featuring Emme, specifically amongst the younger girls. The control group showed almost no
changes between the body they have and the body they wish they had These results also show
something even more frightening, the pressure to be thin can be seen among girls as young as six
years old. (Dittmar, Halliwell, & Ive, 2006) In fact, based on the statistics of the National
Association of Anorexia Nervosa and Associated Disorders, four out of five 10-year-olds say that
they're afraid of being fat. 42% of girls in first through third grade wish they were thinner. And,
half of girls aged 9 or 10 claim that they feel better about themselves when they're dieting
(Munger, 2006). So, as a result, it can be concluded that the body represented by this popular doll
is directly affecting the way childrens see themselves, as well as their eating habits.
The unexpected finding of this same study was that a real-sized doll like Emme had the
opposite intended effects on older girls. Girls over the age of seven presented great
dissatisfaction with their body and saw Emmes body weight or type as one they wanted to
avoid. Therefore, if the thinness ideal body has already been internalized, a fuller body may
represent a possible feared self. (Dittmar, Halliwell, & Ive, 2006) Based on this, it can be
concluded that if Barbies influence has already been set in a girls mind, it can be hard to
change.

Barbie Effect

If Barbie were an actual woman, she would be 5'9" tall, have a 39" bust, an 18" waist, 33"
hips and a size 3 shoe, she likely would not menstruate... she'd have to walk on all fours due to
her proportions. (Katz, 2001) However, apparently her looks as a doll are enough to go under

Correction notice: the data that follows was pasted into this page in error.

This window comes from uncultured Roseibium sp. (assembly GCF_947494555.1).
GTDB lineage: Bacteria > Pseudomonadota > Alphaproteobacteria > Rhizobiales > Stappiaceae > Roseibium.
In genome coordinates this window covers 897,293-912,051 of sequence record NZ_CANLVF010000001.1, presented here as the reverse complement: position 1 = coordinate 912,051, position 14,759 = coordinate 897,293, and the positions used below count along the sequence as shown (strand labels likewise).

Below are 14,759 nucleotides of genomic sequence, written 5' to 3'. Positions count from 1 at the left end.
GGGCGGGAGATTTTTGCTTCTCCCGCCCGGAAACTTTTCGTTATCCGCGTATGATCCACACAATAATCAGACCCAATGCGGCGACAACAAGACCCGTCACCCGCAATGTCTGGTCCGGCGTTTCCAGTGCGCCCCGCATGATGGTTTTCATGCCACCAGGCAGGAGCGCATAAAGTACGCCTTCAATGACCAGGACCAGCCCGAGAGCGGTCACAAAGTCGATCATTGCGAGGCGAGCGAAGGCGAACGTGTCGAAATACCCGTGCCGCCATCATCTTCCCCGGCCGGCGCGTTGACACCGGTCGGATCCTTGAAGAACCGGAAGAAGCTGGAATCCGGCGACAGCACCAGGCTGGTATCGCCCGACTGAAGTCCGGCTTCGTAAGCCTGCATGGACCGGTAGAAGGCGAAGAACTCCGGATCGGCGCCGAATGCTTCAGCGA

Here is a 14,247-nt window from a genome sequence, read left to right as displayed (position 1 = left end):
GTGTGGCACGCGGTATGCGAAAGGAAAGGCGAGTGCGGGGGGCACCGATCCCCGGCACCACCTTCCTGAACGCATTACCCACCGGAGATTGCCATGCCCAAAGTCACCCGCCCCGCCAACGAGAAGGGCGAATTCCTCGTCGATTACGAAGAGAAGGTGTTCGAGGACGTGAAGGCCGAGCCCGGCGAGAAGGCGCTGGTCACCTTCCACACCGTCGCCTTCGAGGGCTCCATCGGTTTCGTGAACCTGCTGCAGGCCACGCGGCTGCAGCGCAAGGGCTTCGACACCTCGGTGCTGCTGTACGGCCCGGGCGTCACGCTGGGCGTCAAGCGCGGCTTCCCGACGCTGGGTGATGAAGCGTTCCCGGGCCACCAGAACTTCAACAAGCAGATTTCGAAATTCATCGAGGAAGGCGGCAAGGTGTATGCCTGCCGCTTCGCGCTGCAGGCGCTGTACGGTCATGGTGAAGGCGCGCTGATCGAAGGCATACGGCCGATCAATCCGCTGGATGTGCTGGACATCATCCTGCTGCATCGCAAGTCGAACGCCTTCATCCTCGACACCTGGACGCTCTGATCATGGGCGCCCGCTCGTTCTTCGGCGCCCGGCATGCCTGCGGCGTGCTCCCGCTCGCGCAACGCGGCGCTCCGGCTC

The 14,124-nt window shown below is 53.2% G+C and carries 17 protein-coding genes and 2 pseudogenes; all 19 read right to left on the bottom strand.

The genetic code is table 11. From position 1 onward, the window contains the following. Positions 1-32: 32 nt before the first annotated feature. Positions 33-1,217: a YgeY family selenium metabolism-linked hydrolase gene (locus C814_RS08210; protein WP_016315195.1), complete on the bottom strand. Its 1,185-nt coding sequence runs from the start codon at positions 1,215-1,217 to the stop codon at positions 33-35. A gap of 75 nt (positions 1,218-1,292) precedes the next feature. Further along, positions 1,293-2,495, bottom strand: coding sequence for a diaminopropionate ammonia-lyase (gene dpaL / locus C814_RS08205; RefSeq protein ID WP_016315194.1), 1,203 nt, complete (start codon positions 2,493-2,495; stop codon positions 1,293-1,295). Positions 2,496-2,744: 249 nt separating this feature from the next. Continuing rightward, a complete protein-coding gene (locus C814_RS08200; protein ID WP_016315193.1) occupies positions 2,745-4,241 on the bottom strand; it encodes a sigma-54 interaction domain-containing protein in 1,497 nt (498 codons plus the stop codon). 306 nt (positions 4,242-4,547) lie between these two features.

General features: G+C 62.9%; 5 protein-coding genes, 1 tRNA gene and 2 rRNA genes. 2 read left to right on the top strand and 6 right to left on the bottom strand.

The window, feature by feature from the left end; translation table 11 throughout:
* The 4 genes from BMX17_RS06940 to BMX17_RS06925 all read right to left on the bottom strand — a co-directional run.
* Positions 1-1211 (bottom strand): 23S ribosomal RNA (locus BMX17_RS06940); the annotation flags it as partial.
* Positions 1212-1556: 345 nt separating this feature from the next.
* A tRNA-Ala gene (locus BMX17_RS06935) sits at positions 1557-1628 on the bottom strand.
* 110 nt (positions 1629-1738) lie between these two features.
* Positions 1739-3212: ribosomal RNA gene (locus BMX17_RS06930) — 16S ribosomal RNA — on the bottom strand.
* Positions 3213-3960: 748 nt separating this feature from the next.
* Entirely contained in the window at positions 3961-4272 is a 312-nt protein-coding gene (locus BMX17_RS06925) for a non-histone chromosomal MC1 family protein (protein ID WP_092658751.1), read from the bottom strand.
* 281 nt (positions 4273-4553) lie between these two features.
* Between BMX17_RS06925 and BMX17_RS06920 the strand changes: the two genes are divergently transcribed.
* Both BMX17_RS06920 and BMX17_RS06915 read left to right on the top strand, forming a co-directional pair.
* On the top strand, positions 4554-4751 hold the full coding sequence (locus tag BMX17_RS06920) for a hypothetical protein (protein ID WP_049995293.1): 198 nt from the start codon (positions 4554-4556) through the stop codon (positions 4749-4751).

the knife and spent thousands of dollars in plastic surgery just to achieve what is called the
Barbie look. "I looked at a Barbie doll when I was 6 and said, 'This is what I want to look
like, says Cindy Jackson, in an interview by Rebecca Leung in 2009. Jackson has had two nose
jobs, four facelifts, a chin reduction and more, a total of 20 surgeries, in order to achieve that
Barbie look she dreamed of. In 2010, reality T.V. Star Heidi Montag endured 10 plastic surgeries
in one day when she was only 23-years-old. Montag has stated on many occasions that she just
wanted to look like Barbie." (Fox News, 2010) These examples demonstrate ways in which the
influence of Barbie might make people go to extremes in order to get the ideal look.
In conclusion, Barbie is a very popular doll among little girls that has proven to have a
big impact on society. Her impact in a way is really good, since it helps children visualize
college and their lives as adult, it inspires them to dream big and believe their dreams might
come true. Experiments and studies, however, have attributed girls low self-esteem problems
and eating disorders in great part to this Mattel, Inc. toy. In addition, peoples obsession with
Barbies looks has driven them to go through multiple surgeries to look like her. Like social
media, the toys with which children play have a direct effect on their lives. To conclude, Barbie
is considered to do more harm than good to the small girls who play with them. It is an unhealthy
matter and has immediate effects on a girls self-esteem.

Barbie Effect

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References

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Barbie Effect